WebRTC (Web Real-Time Communication) is a technology that enables Web applications and sites to capture and optionally stream audio and/or video media, as well as to exchange arbitrary data between browsers without requiring an intermediary. The set of standards that comprise WebRTC makes it possible to share data and perform teleconferencing peer-to-peer, without requiring that the user install plug-ins or any other third-party software.

WebRTC consists of several interrelated APIs and protocols which work together to achieve this. The documentation you'll find here will help you understand the fundamentals of WebRTC, how to set up and use both data and media connections, and more.

WebRTC concepts and usage

WebRTC serves multiple purposes; together with the Media Capture and Streams API, they provide powerful multimedia capabilities to the Web, including support for audio and video conferencing, file exchange, screen sharing, identity management, and interfacing with legacy telephone systems including support for sending DTMF (touch-tone dialing) signals. Connections between peers can be made without requiring any special drivers or plug-ins, and can often be made without any intermediary servers.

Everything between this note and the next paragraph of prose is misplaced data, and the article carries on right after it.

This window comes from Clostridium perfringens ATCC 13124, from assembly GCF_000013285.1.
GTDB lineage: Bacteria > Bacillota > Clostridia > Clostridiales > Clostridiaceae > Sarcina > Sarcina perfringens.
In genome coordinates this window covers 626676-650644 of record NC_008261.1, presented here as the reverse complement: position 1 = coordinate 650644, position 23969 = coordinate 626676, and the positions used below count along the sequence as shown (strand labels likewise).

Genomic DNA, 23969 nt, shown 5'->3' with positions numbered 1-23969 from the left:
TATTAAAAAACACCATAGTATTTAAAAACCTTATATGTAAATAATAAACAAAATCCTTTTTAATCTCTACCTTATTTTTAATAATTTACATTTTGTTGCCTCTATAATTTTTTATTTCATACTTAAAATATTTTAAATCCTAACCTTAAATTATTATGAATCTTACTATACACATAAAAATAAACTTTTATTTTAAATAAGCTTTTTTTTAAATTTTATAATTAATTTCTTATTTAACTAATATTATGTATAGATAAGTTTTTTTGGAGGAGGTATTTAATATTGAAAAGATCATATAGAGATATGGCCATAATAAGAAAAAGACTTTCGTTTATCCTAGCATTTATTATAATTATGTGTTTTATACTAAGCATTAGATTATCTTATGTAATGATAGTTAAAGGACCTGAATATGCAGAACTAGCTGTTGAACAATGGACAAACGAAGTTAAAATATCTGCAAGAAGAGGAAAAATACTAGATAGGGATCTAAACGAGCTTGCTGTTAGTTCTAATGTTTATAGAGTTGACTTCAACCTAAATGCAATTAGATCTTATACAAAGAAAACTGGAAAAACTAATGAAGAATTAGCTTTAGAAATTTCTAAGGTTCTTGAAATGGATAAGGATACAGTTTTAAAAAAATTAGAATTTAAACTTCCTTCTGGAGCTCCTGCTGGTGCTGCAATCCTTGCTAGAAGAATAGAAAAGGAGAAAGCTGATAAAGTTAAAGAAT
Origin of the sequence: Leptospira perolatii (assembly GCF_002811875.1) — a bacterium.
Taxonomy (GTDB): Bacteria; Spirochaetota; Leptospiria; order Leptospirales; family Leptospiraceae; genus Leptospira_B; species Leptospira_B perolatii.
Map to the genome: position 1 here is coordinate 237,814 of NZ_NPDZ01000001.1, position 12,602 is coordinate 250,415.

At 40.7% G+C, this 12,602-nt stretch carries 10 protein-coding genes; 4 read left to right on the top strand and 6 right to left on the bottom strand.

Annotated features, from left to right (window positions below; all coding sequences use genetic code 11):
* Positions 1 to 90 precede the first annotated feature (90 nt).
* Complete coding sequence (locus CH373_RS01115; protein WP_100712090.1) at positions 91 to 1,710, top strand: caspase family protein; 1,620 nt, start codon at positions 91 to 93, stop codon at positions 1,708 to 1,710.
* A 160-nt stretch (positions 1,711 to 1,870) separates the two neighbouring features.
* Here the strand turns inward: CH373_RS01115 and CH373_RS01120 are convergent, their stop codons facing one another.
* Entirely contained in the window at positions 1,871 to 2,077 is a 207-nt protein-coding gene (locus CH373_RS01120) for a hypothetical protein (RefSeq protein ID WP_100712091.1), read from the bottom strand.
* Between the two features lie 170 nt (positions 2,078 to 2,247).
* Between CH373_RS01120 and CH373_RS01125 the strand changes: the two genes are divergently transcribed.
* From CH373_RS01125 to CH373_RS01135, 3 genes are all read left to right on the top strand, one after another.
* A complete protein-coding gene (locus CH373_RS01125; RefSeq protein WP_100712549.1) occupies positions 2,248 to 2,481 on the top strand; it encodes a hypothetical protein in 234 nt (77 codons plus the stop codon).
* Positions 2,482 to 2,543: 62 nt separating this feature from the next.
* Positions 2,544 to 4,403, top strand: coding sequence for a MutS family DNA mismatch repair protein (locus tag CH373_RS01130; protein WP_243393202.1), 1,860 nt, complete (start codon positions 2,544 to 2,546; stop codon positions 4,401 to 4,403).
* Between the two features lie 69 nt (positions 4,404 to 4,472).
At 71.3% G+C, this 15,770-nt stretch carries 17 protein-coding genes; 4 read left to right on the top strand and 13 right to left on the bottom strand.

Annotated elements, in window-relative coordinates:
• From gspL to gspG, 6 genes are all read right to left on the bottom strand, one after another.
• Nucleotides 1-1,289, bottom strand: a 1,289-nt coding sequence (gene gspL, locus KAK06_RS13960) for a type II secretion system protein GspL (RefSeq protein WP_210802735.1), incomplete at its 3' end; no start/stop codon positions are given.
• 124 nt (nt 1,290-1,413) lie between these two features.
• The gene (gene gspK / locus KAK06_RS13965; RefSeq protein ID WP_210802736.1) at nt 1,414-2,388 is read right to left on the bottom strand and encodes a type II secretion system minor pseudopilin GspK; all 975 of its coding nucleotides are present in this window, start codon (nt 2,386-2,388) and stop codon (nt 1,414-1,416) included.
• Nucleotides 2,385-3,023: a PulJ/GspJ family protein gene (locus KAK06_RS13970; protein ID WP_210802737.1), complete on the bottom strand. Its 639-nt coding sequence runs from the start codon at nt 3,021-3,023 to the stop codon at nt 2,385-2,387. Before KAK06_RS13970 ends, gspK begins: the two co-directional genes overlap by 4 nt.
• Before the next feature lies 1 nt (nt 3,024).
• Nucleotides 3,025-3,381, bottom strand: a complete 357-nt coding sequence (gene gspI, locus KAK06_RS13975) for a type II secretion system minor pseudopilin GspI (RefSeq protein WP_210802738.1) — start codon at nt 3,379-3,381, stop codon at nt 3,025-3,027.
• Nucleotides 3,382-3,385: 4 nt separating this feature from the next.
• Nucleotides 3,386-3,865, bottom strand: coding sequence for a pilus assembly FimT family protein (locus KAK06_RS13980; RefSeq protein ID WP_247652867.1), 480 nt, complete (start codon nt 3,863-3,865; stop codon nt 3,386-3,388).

Connections between two peers are represented by the RTCPeerConnection interface. Once a connection has been established and opened using RTCPeerConnection, media streams (MediaStreams) and/or data channels (RTCDataChannels) can be added to the connection.

Media streams can consist of any number of tracks of media information; tracks, which are represented by objects based on the MediaStreamTrack interface, may contain one of a number of types of media data, including audio, video, and text (such as subtitles or even chapter names). Most streams consist of at least one audio track and likely also a video track, and can be used to send and receive both live media or stored media information (such as a streamed movie).